Mobile measurement firm M:Metrics has come out with a service to record and report on advertisements appearing on mobile Web sites and devices. Called M:AdTracker, the competitive intelligence offering resembles Web-based services like Nielsen AdRelevance and TNS Media Intelligence.
M:Metrics has deployed a proprietary data collection technology to monitor ads across 120 properties, including portals, major mobile sites such as ESPN Mobile, and a few lesser known destinations. Sites are measured four times a day to identify ads delivered to a day-part or other rotation schedule.
After the spider turns up raw data on the ads, a team of analysts catalogs and classifies those executions for presentation to clients as customized reports structured around industry, company, or product. M:Metrics can filter ads by day, week, month, quarter or year to identify short and long term advertising trends, as well as by carrier and whether ads appear on- or off-deck.
To be measured successfully, ads can appear as text or image file formats, but they must link to a landing page. Video bumper ads or text ads or sponsorships lacking a link will not be recorded, according to M:Metrics. Early findings from the service suggest a diversity of advertisers and industries that may surprise some mobile naysayers, according to M:Metrics spokesperson Jaimee Minney.
“Before there was the thought that it was the mobile industry talking to itself, promoting phones, games and ringtones,” she said. On the contrary, over a dozen Fortune 100 companies have advertised on those sites tracked by M:Metrics, including marketers from categories like automotive, financial services, travel and leisure, and CPG.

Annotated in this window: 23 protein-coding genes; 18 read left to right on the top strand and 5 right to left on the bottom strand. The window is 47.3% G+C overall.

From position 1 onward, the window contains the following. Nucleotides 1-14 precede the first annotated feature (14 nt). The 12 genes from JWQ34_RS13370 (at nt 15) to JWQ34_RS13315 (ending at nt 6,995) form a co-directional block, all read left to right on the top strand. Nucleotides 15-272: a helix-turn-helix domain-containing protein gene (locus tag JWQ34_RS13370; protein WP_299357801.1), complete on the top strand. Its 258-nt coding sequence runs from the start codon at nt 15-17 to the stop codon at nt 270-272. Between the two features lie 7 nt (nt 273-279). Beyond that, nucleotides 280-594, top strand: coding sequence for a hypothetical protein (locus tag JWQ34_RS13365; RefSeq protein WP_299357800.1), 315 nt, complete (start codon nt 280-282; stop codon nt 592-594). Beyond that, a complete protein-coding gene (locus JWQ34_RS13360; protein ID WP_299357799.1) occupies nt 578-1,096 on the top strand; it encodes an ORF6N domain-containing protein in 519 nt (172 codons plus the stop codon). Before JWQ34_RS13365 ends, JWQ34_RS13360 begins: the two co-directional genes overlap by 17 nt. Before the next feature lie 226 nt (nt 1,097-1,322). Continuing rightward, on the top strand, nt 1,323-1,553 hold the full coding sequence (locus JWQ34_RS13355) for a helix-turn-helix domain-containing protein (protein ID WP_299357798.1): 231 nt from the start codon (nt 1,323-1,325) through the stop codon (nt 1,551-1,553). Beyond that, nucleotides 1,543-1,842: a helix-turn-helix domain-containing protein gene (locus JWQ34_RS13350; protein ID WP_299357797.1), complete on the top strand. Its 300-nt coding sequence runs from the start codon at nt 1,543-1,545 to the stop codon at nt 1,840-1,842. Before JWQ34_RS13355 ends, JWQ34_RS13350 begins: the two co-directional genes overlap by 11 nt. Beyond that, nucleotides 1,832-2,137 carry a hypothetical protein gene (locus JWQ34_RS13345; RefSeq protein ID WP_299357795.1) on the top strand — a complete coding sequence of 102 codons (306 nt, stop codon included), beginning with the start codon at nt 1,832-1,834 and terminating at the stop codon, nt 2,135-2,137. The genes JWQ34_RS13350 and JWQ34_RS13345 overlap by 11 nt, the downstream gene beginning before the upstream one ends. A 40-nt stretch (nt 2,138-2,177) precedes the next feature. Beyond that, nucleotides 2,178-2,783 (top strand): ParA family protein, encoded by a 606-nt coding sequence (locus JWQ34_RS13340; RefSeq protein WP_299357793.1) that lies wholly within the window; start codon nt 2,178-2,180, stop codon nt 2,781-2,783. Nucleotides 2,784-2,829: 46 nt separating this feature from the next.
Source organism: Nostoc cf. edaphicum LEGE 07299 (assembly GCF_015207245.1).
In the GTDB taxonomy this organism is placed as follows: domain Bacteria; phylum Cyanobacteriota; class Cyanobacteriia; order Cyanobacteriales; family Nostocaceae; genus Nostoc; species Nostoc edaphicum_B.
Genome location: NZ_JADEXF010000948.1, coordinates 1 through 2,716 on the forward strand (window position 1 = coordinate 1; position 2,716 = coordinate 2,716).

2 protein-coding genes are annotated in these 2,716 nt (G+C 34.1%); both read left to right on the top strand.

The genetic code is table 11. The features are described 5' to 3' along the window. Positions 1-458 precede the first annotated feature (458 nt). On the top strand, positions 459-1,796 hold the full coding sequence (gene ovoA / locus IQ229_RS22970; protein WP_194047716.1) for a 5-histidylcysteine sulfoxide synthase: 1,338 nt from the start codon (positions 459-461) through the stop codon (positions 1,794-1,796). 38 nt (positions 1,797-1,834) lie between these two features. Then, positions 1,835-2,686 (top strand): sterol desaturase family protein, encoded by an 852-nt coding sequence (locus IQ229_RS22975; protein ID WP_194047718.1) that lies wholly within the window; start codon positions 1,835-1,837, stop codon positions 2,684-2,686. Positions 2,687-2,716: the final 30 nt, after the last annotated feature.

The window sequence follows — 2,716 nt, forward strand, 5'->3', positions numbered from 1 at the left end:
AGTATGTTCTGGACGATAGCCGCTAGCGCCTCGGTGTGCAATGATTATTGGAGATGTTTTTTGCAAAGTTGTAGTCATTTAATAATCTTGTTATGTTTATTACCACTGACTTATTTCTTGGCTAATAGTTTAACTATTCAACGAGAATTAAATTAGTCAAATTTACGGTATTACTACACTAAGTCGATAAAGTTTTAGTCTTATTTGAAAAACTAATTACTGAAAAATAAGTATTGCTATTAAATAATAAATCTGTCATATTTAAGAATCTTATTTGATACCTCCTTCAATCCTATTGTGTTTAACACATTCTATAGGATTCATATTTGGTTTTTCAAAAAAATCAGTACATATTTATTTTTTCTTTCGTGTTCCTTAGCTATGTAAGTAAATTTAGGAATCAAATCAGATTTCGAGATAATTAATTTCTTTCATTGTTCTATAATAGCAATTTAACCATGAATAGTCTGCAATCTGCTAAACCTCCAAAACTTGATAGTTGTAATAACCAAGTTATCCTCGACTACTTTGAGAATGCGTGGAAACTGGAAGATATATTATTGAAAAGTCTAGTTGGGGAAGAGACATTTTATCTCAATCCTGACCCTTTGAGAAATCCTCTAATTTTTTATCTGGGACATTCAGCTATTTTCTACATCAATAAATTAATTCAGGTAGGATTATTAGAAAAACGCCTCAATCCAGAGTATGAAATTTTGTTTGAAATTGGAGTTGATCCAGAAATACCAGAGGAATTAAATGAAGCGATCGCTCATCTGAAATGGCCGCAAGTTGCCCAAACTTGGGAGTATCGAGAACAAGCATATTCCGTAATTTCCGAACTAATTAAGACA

M:Metrics executives have been down this road before. The privately held firm’s CEO and president, Will Hodgman, was a founder of AdRelevance, a competitive intelligence service for Web-based advertising. In a statement, Hodgman noted the heaviest concentration of mobile ads is in media and entertainment.
In designing the ad tracking service, Minney said M:Metrics had to contend with the variety of operating systems, screen sizes and individual device capabilities.
“Mobile makes the browser wars look like a walk in the park,” she said. “You’re looking at all those different device formats. It’s definitely challenging.”
At its outset, the AdTracker service will deliver its reports in spreadsheet form, though Minney said the company plans to eventually offer more graphical reports through an online interface. She added the service will morph as clients offer feedback and the company assesses demand. “Whether mobile should be measured exactly like the Internet remains to be seen.”
M:Metrics also offers panel- and survey-based measurement products that assess consumers’ consumption of mobile content and services. The company declined to say what it would charge for the M:AdTracker service. Initially available only in the U.S., M:AdTracker will be offered in Europe next year.
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